For quality control, we employed serial dilutions of genomically sequenced calibration standards, triplicate reactions, negative template controls, and melt curve analysis. The calibration curve covered a minimum of 6 orders of magnitude to equate qPCR amplification of genomic copies to the concentration determined by a plaque assay in standards. R2 values for calibration curves ranged from 0.96 to 0.99. We prepared serial dilutions of cDNA and analyzed all standards and samples in triplicate (technical replicates) on the qPCR machine (Bio-Rad CFX96 real-time system and C1000 thermal cycler). Negative template controls did not amplify. Additional controls are described in the Supporting Information. Of the 144 individual experimental replicates, we discarded four that failed to amplify. We reviewed preliminary qPCR results using the machine’s software to verify the calibration curve and melt curve, including quantification cycle results. Melt curve analysis showed a single, well-defined peak at the expected melt temperature for the genome.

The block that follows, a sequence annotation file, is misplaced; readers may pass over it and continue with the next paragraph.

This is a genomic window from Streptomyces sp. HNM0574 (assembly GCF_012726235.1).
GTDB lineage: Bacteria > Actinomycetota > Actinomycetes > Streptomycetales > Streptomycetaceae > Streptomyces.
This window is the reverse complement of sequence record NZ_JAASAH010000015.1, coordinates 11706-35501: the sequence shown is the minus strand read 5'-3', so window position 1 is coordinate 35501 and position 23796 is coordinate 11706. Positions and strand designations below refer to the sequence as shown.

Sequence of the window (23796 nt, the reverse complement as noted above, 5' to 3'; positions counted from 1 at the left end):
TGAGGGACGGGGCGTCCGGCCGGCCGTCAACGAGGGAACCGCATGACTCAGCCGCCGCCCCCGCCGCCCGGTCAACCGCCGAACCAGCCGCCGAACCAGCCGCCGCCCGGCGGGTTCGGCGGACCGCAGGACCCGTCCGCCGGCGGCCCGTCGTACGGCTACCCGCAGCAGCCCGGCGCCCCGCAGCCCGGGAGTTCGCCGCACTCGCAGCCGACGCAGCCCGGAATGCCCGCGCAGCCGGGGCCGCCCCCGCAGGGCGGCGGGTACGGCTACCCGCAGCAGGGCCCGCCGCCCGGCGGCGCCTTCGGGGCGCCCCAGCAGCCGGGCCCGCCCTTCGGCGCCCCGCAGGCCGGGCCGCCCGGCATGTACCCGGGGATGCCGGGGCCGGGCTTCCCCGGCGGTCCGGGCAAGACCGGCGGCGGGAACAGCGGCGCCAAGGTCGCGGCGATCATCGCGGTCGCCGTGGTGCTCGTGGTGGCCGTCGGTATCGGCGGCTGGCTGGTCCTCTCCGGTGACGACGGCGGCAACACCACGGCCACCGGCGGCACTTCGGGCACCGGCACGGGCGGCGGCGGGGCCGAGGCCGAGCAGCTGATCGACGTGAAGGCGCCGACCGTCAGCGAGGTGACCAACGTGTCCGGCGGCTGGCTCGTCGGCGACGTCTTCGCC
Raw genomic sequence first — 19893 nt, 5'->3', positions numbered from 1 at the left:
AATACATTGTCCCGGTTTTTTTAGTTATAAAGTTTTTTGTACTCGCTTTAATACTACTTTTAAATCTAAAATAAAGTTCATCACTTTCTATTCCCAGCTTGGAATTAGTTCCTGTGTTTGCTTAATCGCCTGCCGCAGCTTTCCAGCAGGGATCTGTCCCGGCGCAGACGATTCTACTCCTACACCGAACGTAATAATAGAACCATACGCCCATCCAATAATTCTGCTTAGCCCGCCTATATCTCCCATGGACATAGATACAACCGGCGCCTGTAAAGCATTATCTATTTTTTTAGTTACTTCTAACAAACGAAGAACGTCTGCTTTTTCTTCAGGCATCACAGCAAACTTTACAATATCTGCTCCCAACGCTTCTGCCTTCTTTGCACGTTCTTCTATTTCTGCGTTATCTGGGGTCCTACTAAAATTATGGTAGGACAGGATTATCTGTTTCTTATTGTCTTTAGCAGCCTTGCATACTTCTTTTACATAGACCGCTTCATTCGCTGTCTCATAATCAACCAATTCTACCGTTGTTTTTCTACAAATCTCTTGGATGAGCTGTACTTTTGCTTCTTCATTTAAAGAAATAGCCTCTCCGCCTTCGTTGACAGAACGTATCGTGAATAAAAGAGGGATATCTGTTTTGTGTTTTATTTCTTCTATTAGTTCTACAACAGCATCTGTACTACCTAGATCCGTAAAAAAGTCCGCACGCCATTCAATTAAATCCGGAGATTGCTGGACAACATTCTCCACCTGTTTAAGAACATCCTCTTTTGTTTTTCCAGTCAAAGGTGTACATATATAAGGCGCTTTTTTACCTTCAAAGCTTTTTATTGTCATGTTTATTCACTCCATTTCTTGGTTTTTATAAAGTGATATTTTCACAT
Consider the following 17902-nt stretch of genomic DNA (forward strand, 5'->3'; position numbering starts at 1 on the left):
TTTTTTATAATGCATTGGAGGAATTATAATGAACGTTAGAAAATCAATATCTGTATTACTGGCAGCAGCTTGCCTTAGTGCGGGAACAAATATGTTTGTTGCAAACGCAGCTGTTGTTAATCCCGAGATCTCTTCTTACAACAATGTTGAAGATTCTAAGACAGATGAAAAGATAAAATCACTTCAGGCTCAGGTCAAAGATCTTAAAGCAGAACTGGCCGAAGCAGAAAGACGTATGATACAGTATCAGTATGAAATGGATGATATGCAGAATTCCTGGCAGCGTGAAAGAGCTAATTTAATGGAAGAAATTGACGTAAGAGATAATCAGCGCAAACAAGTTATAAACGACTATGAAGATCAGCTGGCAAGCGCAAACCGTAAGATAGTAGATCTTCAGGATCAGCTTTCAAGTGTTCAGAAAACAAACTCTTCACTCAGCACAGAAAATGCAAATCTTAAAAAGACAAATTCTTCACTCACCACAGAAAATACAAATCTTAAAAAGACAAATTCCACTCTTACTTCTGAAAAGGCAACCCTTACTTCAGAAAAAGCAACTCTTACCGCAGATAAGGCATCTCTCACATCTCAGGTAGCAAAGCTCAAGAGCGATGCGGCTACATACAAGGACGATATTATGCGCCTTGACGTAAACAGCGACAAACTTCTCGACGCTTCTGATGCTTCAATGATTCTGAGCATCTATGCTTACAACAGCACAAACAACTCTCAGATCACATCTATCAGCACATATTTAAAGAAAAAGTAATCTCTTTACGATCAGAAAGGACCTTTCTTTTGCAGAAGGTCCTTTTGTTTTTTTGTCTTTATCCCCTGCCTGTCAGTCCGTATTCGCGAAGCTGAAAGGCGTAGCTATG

Results and Discussion

We spiked MS2, an unenveloped bacteriophage, and Phi6, an enveloped bacteriophage, into diluted synthetic and real sludge in porcelain, concrete, PVC, and polypropylene containers and measured partitioning among the liquid, solids, and the interior surface of the container. Figures Figures11 and and22 show the concentrations of MS2 and Phi6, respectively, in terms of PFU equivalents in three experimental replicates of each fraction derived from diluted synthetic sludge. The three fractions were 46 mL of liquid, 4 mL of wetted solids, and 1 mL of surface extract. MS2 and Phi6 partitioned similarly in synthetic sludge; concentrations were highest in the liquid and solid phases for all materials tested, with the exception of Phi6 in porcelain, where Phi6 concentrations were comparable in all three fractions. Mean concentrations of MS2 in each fraction were within 1 order of magnitude of each other, while mean concentrations of Phi6 varied by up to 2 orders of magnitude. Background concentrations of genomic material were detectable in both types of sludge, particularly for Phi6, but were at least 4 orders of magnitude lower than in the seeded sludge.

Figure 1
Concentration of MS2 bacteriophage, determined by qPCR and reported in PFU equivalents per milliliter, in synthetic sludge diluted 5-fold in water in each of three phases: 46 mL of liquid, 4 mL of wetted solids, and 1 mL of material surface extract for ...
Figure 2
Concentration of Phi6 bacteriophage, determined by qPCR and reported in PFU equivalents per milliliter, in synthetic sludge diluted 5-fold in water in each of three phases: 46 mL of liquid, 4 mL of wetted solids, and 1 mL of material surface extract for ...